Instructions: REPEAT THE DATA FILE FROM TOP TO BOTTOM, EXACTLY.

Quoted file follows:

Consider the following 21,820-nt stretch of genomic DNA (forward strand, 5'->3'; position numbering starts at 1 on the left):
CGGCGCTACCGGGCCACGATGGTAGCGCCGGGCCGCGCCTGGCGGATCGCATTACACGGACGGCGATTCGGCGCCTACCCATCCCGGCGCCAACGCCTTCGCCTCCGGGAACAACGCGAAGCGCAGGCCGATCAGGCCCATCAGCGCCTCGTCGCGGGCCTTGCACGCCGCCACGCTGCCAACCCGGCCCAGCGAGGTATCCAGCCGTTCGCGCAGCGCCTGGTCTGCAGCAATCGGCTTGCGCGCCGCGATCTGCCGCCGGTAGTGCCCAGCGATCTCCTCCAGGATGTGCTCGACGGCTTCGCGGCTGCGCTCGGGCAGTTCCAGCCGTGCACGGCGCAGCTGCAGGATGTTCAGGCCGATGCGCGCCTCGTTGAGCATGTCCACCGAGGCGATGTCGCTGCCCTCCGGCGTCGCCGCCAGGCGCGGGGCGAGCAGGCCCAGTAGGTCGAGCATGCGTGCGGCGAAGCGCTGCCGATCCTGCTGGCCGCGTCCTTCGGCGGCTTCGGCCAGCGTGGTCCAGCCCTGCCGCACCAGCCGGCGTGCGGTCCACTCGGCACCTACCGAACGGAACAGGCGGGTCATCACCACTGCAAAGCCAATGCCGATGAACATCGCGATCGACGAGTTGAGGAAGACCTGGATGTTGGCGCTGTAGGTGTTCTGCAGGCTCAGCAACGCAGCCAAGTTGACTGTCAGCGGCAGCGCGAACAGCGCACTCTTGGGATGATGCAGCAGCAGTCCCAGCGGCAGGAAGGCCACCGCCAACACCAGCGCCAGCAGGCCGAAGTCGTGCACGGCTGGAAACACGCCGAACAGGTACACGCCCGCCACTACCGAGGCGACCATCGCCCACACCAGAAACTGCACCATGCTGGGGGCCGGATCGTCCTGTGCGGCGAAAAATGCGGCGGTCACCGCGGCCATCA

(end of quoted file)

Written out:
Consider the following 21,820-nt stretch of genomic DNA (forward strand, 5'->3'; position numbering starts at 1 on the left):
CGGCGCTACCGGGCCACGATGGTAGCGCCGGGCCGCGCCTGGCGGATCGCATTACACGGACGGCGATTCGGCGCCTACCCATCCCGGCGCCAACGCCTTCGCCTCCGGGAACAACGCGAAGCGCAGGCCGATCAGGCCCATCAGCGCCTCGTCGCGGGCCTTGCACGCCGCCACGCTGCCAACCCGGCCCAGCGAGGTATCCAGCCGTTCGCGCAGCGCCTGGTCTGCAGCAATCGGCTTGCGCGCCGCGATCTGCCGCCGGTAGTGCCCAGCGATCTCCTCCAGGATGTGCTCGACGGCTTCGCGGCTGCGCTCGGGCAGTTCCAGCCGTGCACGGCGCAGCTGCAGGATGTTCAGGCCGATGCGCGCCTCGTTGAGCATGTCCACCGAGGCGATGTCGCTGCCCTCCGGCGTCGCCGCCAGGCGCGGGGCGAGCAGGCCCAGTAGGTCGAGCATGCGTGCGGCGAAGCGCTGCCGATCCTGCTGGCCGCGTCCTTCGGCGGCTTCGGCCAGCGTGGTCCAGCCCTGCCGCACCAGCCGGCGTGCGGTCCACTCGGCACCTACCGAACGGAACAGGCGGGTCATCACCACTGCAAAGCCAATGCCGATGAACATCGCGATCGACGAGTTGAGGAAGACCTGGATGTTGGCGCTGTAGGTGTTCTGCAGGCTCAGCAACGCAGCCAAGTTGACTGTCAGCGGCAGCGCGAACAGCGCACTCTTGGGATGATGCAGCAGCAGTCCCAGCGGCAGGAAGGCCACCGCCAACACCAGCGCCAGCAGGCCGAAGTCGTGCACGGCTGGAAACACGCCGAACAGGTACACGCCCGCCACTACCGAGGCGACCATCGCCCACACCAGAAACTGCACCATGCTGGGGGCCGGATCGTCCTGTGCGGCGAAAAATGCGGCGGTCACCGCGGCCATCA